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Amazon May Look Into Live Sports Streaming

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USA TODAY

 

Online retailer and streaming video provider Amazon reportedly is talking with professional and college sports leagues in an attempt to put together a live sports streaming offering.

The National Football League, Major League Baseball, National Basketball Association and Major League Soccer are among pro leagues Amazon has met with to talk about broadcast rights, according to a report Monday in The Wall Street Journal.

Amazon is looking to create a premium sports programming package for its Prime subscribers, people familiar with the situation told The Journal. Among the programming, Amazon sought to get an exclusive deal for its NBA League Pass, which offers out-of-market games. But the NBA preferred its current method, which packages games via multiple outlets, a person told the Journal.

Amazon has shown interest in live NFL games in recent years, a person familiar with the discussions told USA TODAY. The person would not provide their name because they were not able to comment publicly on the issue.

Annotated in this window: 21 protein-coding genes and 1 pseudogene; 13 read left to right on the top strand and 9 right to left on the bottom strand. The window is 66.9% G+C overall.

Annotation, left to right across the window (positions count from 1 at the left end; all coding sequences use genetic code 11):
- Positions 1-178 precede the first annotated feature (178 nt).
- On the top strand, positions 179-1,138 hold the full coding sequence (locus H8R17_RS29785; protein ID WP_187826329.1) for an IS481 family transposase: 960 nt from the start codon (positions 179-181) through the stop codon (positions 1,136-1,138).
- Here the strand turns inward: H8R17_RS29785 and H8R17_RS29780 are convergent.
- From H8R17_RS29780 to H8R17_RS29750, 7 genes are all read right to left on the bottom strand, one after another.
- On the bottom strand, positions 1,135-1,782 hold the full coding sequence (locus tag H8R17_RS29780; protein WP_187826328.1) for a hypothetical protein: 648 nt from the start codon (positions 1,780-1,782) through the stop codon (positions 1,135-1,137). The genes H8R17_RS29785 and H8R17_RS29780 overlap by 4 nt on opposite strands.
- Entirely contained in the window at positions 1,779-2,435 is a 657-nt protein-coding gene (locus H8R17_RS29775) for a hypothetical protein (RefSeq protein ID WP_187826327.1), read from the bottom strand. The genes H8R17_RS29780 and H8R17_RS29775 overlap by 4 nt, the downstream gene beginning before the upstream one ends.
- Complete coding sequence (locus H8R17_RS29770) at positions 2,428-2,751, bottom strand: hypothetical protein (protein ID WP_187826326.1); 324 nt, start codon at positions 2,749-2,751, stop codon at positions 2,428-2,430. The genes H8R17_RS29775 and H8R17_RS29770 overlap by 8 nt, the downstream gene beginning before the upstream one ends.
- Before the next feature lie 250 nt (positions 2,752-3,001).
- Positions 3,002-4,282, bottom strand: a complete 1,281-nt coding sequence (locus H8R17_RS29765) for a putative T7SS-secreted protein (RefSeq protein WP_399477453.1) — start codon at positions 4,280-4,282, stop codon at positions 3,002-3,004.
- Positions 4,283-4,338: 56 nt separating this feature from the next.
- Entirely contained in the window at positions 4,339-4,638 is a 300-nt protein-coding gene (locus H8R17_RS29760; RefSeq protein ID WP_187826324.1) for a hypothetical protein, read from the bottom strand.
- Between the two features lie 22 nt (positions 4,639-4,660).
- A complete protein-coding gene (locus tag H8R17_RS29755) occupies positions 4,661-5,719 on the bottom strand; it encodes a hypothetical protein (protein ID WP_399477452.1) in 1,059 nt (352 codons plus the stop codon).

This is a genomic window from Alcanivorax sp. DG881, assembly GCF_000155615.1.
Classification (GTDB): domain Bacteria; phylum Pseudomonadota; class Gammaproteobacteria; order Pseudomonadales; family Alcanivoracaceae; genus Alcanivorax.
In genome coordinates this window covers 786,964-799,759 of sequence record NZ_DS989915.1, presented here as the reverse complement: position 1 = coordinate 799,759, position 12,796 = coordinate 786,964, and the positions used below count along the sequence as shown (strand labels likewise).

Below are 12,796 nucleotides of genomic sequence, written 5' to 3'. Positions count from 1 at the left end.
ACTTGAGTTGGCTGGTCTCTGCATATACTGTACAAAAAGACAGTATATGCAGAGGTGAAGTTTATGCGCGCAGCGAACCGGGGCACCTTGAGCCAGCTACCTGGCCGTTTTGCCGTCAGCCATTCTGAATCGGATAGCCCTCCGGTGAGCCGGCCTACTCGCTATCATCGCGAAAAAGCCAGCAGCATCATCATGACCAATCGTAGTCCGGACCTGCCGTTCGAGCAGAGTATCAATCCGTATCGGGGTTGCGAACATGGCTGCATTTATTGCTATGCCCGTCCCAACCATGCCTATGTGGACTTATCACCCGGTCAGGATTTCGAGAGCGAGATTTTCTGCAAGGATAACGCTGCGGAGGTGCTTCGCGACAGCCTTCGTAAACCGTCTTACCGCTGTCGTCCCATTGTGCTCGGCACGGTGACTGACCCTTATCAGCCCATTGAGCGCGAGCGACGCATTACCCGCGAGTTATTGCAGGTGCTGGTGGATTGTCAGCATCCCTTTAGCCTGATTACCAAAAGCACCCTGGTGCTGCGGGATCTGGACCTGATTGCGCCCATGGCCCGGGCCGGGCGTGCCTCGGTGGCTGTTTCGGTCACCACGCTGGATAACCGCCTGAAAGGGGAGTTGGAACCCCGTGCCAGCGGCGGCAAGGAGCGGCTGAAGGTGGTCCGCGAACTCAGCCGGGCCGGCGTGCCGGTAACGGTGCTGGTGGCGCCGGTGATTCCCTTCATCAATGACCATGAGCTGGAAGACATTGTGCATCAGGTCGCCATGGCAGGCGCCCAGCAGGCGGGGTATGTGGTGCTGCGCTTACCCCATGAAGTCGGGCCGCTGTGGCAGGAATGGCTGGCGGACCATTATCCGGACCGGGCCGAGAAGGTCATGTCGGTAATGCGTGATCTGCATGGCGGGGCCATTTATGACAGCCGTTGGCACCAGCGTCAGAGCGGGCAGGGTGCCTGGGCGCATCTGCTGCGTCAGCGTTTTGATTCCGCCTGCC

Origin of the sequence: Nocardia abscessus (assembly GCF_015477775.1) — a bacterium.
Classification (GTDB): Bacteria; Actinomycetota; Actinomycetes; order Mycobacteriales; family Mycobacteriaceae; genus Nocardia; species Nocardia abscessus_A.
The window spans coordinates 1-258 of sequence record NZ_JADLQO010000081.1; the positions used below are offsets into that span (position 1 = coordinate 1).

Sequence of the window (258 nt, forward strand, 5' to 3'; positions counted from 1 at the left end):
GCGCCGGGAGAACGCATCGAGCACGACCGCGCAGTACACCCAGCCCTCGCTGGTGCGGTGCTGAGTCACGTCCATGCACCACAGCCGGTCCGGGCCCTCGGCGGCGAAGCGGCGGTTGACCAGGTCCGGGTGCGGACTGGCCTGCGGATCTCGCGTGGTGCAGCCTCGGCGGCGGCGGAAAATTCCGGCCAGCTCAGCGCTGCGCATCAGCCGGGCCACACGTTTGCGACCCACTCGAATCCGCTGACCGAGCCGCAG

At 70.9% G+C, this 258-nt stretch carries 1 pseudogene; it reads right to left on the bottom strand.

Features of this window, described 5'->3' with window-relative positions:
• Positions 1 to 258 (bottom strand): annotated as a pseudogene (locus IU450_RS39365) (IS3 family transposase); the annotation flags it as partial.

Sports leagues have expanded their online offerings recently with the NFL streaming games on Yahoo and Twitter. Twitter also has deals to begin streaming Major League Baseball and National Hockey League games.

"The NFL has already dabbled with Yahoo and Twitter -- why not Amazon?" said Bruce Leichtman, president of the Leichtman Research Group. Even if Amazon begins to stream out-of-market pro games, he said, "I don't think that there would be any big blow to pay-TV coming from Amazon via live sports in the near future."

Live sports has been one of the bulwarks protecting against cord cutting. Pay-TV providers have lost about 755,000 subscribers over the past year, compared to a loss of about 445,000 the previous year, according to Leichtman Research Group. Overall, about 82% of U.S. homes with TVs subscribe to pay TV, down from 87% in 2011 but similar to the 82% of subscribing homes in 2005, the research firm says.

A move to stream sports makes sense, says Joel Espelien, senior analyst with The Diffusion Group. "Amazon is looking for content that will drive subscription revenue," he said.

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November 22, 2016
 
 
 

 

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